Legions of television watchers have turned into binge watch freaks that rely on accurate information, spoilers and the next big episode. But why?
Back in 1982, cartoons were my Saturday escape from a hormonal sister, my “work 90 hours a week” father, and the best way to avoid negative neighborhood influences. I wouldn’t say I was the ‘binge watch king’ of my class, but I was always abreast of what was going on in the Tiny Toons world. When Transformers, He-Man and G.I. Joe became popular shows, the frequency which I kicked my sister out of the living room steadily increased, officially making me a serial binge watcher.
Today, the cartoons haven’t exactly improved, but the ‘binge watch’ buzzword has bled into nighttime dramas, comedies and real-life accounts of what a given family does each day. So what turned us into a society where NCIS and Kardashians are more important than game nights?
We’re enamored by others’ shortcomings
There’s nothing actually interesting about how much makeup Kim Kardashian puts on. Nor does the consensus care why flesh eating zombies just won’t go away. We’re an odd breed of living organism that thrives off others’ misery. Their relationship statuses. We want someone to die a miserable, horrific death because we know it won’t be us when it’s time for bed. In other words, if we binge watch enough television, we essentially get our fill of the misery we set out in life to avoid. Keeps things in perspective, if you will.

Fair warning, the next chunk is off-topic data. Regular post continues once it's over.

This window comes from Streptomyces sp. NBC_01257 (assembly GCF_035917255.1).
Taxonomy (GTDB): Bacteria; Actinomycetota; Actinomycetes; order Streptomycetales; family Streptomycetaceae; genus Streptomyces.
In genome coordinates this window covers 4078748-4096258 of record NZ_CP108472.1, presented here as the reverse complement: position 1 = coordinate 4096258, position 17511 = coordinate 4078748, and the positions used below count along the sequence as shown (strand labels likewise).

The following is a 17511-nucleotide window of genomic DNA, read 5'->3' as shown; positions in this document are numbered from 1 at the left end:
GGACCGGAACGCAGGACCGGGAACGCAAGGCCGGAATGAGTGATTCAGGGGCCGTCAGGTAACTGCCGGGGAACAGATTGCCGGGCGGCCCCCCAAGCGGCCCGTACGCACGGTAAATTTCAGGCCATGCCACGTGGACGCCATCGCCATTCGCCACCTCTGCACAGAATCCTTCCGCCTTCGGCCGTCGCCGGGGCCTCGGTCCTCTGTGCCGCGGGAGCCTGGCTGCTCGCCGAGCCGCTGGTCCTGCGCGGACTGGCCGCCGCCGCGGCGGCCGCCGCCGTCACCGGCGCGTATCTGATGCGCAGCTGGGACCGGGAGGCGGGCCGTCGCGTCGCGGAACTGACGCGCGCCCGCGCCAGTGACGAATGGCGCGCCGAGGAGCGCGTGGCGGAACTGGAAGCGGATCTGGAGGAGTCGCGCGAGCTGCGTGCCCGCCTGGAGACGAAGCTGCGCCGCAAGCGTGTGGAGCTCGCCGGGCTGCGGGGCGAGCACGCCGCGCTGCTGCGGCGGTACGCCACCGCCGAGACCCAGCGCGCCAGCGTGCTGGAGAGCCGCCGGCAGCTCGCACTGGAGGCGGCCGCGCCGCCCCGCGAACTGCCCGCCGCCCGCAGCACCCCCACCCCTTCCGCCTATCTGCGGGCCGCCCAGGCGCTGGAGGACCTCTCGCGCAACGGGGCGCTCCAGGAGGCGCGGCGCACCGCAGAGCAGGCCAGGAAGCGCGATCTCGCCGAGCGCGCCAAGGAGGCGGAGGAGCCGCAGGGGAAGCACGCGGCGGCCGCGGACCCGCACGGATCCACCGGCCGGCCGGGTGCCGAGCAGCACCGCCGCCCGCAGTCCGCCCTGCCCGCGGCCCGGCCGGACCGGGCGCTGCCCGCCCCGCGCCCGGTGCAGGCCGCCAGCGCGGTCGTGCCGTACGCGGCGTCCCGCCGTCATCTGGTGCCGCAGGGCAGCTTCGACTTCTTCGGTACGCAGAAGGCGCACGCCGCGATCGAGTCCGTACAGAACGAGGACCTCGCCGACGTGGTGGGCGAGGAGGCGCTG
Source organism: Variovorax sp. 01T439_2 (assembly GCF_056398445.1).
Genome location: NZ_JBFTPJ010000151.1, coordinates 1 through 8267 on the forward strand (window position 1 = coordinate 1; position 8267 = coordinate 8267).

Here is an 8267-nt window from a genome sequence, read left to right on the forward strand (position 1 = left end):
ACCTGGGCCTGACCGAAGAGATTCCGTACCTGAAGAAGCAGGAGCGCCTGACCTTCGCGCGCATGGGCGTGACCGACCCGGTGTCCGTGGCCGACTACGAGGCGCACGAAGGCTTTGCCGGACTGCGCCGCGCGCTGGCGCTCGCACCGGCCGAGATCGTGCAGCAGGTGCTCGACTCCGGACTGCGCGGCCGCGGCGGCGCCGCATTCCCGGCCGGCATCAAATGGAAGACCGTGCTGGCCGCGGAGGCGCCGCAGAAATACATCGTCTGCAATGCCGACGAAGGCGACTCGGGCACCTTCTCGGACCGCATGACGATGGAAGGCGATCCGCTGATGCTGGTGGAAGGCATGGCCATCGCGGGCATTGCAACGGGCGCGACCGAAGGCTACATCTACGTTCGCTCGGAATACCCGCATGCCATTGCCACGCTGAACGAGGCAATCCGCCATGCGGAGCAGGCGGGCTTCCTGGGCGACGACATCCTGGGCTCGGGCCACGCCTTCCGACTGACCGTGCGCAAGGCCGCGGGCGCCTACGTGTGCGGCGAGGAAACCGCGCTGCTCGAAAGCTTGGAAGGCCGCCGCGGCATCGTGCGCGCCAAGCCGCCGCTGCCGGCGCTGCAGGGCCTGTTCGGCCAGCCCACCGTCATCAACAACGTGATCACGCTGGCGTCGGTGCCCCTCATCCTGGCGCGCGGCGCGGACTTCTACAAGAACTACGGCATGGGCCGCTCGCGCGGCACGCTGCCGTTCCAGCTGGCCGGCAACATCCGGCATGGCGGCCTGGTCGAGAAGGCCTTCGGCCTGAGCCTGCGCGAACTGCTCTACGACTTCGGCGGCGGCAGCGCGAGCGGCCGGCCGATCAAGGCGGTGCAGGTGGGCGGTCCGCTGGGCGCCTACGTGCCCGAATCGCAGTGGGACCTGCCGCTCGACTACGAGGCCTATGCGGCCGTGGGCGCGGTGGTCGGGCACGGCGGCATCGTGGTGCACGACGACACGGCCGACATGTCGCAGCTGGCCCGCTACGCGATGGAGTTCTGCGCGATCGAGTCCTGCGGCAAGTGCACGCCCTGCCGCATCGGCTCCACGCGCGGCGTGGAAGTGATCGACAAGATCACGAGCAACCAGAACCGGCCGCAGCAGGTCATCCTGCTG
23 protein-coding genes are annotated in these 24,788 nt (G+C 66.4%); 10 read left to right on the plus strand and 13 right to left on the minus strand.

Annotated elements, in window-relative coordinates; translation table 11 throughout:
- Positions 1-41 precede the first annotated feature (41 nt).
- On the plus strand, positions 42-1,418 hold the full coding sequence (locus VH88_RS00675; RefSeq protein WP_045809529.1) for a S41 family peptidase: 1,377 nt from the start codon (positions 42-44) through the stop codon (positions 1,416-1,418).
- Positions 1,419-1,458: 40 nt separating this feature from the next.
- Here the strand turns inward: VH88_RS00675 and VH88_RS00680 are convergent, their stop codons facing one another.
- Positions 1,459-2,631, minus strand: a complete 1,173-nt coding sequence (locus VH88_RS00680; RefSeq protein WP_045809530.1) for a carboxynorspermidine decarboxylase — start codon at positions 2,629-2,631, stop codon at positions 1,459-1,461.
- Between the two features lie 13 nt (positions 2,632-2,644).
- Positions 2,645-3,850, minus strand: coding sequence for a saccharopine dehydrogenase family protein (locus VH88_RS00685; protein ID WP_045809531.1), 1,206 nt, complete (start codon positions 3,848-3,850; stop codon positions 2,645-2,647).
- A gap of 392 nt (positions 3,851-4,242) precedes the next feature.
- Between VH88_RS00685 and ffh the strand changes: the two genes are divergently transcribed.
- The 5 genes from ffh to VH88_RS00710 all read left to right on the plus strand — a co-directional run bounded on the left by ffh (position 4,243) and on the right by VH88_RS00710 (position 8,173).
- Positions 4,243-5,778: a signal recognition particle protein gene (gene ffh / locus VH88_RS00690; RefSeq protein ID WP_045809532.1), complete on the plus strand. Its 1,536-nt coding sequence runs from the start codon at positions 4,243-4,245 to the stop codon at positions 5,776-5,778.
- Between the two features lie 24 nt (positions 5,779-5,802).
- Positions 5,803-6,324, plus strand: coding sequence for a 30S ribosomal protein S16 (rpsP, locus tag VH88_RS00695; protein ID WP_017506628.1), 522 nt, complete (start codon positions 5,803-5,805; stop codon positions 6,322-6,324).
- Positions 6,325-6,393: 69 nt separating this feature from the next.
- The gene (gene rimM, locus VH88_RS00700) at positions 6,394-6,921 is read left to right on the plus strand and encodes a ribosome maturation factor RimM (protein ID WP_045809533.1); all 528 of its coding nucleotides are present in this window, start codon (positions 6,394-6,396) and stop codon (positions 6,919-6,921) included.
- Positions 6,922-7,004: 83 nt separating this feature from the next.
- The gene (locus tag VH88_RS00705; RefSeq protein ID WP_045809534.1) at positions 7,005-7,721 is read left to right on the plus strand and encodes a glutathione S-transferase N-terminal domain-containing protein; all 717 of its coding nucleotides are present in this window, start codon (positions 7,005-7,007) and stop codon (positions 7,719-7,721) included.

It’s safer than society is becoming
Binge Out, an exciting new hub where people can read and rate today’s hottest ‘binges’, suggested a few shows I’d never heard of. I mention this because if I fill my nights with new shows and my days full of work, I can dismember myself from a society that seems mere inches away from total self-destruction. I can totally immerse myself in a scripted life, become totally miserable (or happy) for an hour, then sleep the episode away. Unfortunately, we’re living in a world where there’s no reset button or pausing real-life drama; I’d rather binge watch old BBC than get blown up by someone on a mission assigned by Allah.
To binge watch is to become educated
Homer Simpson (pictured) is the most notorious binge watch king today. Sure, most of the action takes place away from his coveted television set, but the gist is this: Homer watches anything and everything without prior planning or predetermined purpose. He simply likes it. And in due time, many binge watchers become self-educated in something they previously never cared about. It’s true: just ask those wives who became chefs by watching Julia Childs.
Honestly, nobody knows why we get down on Netflix or YouTube, but it’s a growing epidemic. We quote sayings, have parties and even role play based on shows that are growing on us like a cyst. One thing is for sure: the buzzword will not fade away, and the shows we add to our armada will only grow wilder.